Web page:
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dc.contributor.authorMielke, Gregore
dc.contributor.authorBurton, Nicola W
dc.contributor.authorTurrell, Gavin
dc.contributor.authorBrown, Wendy J
dc.date.accessioned2019-06-07T01:42:20Z
dc.date.available2019-06-07T01:42:20Z
dc.date.issued2018
dc.identifier.issn0378-5122
dc.identifier.doi10.1016/j.maturitas.2018.08.006
dc.identifier.urihttp://hdl.handle.net/10072/381294
dc.description.abstractThere are few prospective data on temporal trends in overall sitting time for different domains of sitting. This study examined time trends over 6 years in total and domain-specific sitting time in mid-age Australian men and women. Self-report data from 5246 participants in four survey waves (2007, 2009, 2011, 2013) of the HABITAT study in Brisbane, Australia, were analysed. Overall trends in 'high' total sitting time (>8 h/day sitting) and five domains were examined: a) >5 h/day for TV; b) >2 h/day for travel; c) >2 h/day for home computer use; d) >2 h/day for leisure; and e) >6 h/day for work. Sitting to watch TV and sitting at work accounted for more than half of total sitting time. The proportions who reported high sitting for computer use at home increased from 25% in 2007 to 37% in 2013 in men and from 19% to 29% over the same period in women. High TV sitting time was reported by 11.8% of men and 10.2% of women. These estimates increased to 16.5% and 13.2% respectively over the six years. In conclusion, although overall total sitting time remained fairly stable, there were significant increases in sitting time in some domains (home computer use and TV viewing) and in some sub-groups (such as women, and the employed). These increases were countered by declines in work-related sitting due to retirement.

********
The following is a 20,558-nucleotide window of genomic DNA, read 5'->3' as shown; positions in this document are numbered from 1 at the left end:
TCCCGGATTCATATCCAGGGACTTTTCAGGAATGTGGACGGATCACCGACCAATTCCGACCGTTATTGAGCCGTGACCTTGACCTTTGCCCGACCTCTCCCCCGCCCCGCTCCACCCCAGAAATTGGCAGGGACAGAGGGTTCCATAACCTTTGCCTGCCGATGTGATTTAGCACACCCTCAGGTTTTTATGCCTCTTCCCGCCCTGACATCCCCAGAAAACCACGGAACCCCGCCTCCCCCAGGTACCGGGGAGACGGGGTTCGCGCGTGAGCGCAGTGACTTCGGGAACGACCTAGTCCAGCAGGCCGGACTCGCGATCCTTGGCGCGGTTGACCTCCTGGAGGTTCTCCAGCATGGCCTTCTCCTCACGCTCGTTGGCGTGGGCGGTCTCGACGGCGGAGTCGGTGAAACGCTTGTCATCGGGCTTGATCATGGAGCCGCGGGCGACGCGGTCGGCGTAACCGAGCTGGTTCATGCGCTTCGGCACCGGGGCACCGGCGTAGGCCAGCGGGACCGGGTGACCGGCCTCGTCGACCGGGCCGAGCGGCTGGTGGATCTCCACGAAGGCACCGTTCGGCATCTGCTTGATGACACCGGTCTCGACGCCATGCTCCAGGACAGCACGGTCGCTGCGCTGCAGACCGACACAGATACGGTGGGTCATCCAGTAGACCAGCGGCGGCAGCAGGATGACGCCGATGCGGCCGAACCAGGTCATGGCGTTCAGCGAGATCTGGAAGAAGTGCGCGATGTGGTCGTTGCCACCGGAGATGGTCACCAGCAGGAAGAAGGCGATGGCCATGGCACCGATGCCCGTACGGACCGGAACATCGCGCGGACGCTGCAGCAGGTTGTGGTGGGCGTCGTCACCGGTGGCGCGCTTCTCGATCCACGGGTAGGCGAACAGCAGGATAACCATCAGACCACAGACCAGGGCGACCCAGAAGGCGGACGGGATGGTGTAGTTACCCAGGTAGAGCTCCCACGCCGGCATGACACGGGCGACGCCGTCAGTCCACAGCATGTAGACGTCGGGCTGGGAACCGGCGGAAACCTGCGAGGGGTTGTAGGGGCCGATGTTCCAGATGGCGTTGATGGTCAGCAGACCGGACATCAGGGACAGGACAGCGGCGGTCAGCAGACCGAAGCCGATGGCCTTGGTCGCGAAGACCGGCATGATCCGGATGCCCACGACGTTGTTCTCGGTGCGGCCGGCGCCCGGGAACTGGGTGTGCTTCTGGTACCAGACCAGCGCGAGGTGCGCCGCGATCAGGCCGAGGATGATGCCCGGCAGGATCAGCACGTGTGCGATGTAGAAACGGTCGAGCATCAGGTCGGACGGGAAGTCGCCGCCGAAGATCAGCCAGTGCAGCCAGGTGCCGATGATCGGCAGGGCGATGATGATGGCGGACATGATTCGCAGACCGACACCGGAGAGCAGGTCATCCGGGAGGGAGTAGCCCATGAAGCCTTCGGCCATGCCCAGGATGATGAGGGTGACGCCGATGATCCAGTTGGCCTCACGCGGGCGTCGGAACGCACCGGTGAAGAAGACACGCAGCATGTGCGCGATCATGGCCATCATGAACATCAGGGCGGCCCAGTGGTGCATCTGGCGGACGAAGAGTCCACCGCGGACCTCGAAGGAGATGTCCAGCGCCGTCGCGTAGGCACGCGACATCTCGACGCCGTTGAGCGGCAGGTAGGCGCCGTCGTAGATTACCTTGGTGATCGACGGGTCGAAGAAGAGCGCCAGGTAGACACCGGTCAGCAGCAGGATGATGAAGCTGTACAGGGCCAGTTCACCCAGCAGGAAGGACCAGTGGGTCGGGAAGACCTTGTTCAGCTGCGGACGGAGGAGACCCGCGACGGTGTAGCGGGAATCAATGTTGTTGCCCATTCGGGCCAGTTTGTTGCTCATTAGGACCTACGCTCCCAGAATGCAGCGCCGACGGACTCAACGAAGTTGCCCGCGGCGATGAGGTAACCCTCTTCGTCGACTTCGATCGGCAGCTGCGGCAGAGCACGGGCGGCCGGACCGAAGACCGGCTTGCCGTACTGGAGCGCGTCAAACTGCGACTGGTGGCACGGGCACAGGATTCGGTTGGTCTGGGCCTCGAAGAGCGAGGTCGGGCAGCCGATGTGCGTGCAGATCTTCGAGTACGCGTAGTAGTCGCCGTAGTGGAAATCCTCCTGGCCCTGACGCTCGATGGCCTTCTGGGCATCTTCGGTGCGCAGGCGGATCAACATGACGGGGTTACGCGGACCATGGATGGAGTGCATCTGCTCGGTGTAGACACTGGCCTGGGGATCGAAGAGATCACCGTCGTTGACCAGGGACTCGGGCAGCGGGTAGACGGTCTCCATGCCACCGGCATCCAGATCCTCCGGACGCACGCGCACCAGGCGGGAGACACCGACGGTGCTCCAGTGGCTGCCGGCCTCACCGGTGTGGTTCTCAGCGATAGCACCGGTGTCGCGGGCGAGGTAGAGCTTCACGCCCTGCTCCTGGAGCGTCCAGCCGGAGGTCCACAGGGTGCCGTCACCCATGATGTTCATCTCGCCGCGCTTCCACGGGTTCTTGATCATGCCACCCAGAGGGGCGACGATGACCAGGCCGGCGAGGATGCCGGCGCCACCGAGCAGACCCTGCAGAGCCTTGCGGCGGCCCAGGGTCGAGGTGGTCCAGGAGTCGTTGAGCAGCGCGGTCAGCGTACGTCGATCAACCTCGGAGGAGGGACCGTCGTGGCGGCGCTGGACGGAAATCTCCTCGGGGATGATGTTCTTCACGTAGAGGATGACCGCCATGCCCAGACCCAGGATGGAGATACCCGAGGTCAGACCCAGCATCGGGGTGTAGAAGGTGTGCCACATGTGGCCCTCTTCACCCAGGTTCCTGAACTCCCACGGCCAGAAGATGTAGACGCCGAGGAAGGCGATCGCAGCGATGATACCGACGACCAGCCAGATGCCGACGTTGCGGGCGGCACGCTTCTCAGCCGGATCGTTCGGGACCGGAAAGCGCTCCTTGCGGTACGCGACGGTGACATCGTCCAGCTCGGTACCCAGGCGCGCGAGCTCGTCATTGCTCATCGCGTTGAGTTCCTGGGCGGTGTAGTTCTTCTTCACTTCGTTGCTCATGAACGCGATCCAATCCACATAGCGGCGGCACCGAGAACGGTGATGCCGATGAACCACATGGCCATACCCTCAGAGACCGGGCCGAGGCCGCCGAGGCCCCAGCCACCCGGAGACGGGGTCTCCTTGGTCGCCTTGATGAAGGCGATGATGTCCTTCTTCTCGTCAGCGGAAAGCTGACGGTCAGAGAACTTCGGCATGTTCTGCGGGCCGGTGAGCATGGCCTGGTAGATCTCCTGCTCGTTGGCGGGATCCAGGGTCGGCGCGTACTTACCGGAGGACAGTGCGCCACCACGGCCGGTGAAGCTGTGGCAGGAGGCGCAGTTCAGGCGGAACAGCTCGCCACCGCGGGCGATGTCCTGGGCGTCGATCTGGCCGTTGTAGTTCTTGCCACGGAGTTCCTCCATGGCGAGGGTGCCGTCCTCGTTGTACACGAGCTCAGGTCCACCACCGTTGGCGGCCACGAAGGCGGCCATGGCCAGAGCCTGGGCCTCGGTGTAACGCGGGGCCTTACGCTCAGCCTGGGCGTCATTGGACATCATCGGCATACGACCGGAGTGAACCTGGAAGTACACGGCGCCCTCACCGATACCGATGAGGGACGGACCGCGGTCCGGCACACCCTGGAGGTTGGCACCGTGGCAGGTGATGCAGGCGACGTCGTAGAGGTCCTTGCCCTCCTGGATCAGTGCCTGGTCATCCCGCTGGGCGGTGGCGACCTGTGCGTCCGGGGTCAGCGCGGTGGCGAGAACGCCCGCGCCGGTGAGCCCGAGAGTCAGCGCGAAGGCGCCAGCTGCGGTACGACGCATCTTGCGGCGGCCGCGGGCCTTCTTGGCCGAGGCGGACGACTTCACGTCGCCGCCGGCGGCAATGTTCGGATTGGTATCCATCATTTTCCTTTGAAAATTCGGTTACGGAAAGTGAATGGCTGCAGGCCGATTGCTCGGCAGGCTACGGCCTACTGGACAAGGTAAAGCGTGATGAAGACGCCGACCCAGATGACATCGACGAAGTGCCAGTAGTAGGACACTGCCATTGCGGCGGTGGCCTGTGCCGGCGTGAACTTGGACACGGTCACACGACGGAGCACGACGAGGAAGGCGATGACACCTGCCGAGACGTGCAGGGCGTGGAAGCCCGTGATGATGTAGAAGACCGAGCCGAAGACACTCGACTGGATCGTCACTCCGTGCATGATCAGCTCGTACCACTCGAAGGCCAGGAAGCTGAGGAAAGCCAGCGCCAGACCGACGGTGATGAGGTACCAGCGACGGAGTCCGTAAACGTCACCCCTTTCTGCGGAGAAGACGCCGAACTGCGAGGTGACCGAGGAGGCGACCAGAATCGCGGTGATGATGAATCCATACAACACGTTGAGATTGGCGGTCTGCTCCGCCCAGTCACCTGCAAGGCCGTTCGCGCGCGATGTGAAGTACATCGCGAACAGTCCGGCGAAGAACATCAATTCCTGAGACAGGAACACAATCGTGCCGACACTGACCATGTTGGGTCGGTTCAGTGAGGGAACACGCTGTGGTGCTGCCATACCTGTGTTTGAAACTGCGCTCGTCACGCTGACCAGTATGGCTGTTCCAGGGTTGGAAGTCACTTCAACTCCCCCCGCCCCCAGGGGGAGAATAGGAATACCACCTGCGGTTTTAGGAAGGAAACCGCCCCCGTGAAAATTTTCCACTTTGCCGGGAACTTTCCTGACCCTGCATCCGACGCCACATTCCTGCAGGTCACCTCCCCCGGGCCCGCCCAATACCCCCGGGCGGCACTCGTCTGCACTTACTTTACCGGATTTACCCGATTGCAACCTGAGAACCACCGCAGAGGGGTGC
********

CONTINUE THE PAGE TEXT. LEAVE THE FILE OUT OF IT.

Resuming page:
dc.description.peerreviewedYes
dc.languageEnglish
dc.publisherElsevier
dc.publisher.placeIreland
dc.relation.ispartofpagefrom108
dc.relation.ispartofpageto115
dc.relation.ispartofjournalMaturitas
dc.relation.ispartofvolume116
dc.subject.fieldofresearchClinical Sciences not elsewhere classified
dc.subject.fieldofresearchClinical Sciences
dc.subject.fieldofresearchPaediatrics and Reproductive Medicine
dc.subject.fieldofresearchcode110399
dc.subject.fieldofresearchcode1103
dc.subject.fieldofresearchcode1114
dc.titleTemporal trends in sitting time by domain in a cohort of mid-age Australian men and women
dc.typeJournal article
dc.type.descriptionC1 - Articles
dc.type.codeC - Journal Articles
dcterms.licensehttp://creativecommons.org/licenses/by-nc-nd/4.0/
dc.description.versionPost-print
gro.rights.copyright© 2018 Elsevier. Licensed under the Creative Commons Attribution-NonCommercial-NoDerivatives 4.0 International Licence which permits unrestricted, non-commercial use, distribution and reproduction in any medium, providing that the work is properly cited.
gro.hasfulltextFull Text
gro.griffith.authorBurton, Nicola W.


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